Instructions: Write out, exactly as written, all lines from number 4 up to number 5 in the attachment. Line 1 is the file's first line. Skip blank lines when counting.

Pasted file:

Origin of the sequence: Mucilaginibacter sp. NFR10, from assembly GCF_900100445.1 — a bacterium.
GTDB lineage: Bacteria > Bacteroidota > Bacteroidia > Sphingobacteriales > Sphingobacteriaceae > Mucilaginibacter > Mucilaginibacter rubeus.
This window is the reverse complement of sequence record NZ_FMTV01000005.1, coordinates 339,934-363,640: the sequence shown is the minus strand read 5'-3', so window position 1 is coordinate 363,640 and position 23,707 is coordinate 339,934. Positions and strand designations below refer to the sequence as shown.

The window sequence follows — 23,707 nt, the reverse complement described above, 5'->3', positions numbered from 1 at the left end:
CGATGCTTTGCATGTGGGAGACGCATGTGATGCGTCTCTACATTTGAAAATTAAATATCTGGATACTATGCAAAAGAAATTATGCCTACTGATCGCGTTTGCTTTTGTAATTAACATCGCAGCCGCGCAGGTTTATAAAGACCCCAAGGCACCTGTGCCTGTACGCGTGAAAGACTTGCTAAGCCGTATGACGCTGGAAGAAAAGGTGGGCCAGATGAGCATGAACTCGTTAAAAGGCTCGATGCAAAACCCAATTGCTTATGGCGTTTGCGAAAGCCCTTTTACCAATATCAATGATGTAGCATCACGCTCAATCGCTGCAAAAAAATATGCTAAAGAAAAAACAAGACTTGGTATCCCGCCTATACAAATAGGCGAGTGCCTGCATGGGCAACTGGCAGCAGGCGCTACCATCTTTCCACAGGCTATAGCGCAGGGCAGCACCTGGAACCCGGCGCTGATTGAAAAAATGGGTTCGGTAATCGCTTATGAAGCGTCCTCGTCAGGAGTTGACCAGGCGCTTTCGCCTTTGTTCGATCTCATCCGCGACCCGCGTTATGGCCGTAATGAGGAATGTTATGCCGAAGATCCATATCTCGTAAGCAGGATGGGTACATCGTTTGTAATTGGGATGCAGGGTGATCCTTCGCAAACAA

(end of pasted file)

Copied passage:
The window sequence follows — 23,707 nt, the reverse complement described above, 5'->3', positions numbered from 1 at the left end:
CGATGCTTTGCATGTGGGAGACGCATGTGATGCGTCTCTACATTTGAAAATTAAATATCTGGATACTATGCAAAAGAAATTATGCCTACTGATCGCGTTTGCTTTTGTAATTAACATCGCAGCCGCGCAGGTTTATAAAGACCCCAAGGCACCTGTGCCTGTACGCGTGAAAGACTTGCTAAGCCGTATGACGCTGGAAGAAAAGGTGGGCCAGATGAGCATGAACTCGTTAAAAGGCTCGATGCAAAACCCAATTGCTTATGGCGTTTGCGAAAGCCCTTTTACCAATATCAATGATGTAGCATCACGCTCAATCGCTGCAAAAAAATATGCTAAAGAAAAAACAAGACTTGGTATCCCGCCTATACAAATAGGCGAGTGCCTGCATGGGCAACTGGCAGCAGGCGCTACCATCTTTCCACAGGCTATAGCGCAGGGCAGCACCTGGAACCCGGCGCTGATTGAAAAAATGGGTTCGGTAATCGCTTATGAAGCGTCCTCGTCAGGAGTTGACCAGGCGCTTTCGCCTTTGTTCGATCTCATCCGCGACCCGCGTTATGGCCGTAATGAGGAATGTTATGCCGAAGATCCATATCTCGTAAGCAGGATGGGTACATCGTTTGTAATTGGGATGCAGGGTGATCCTTCGCAAACAA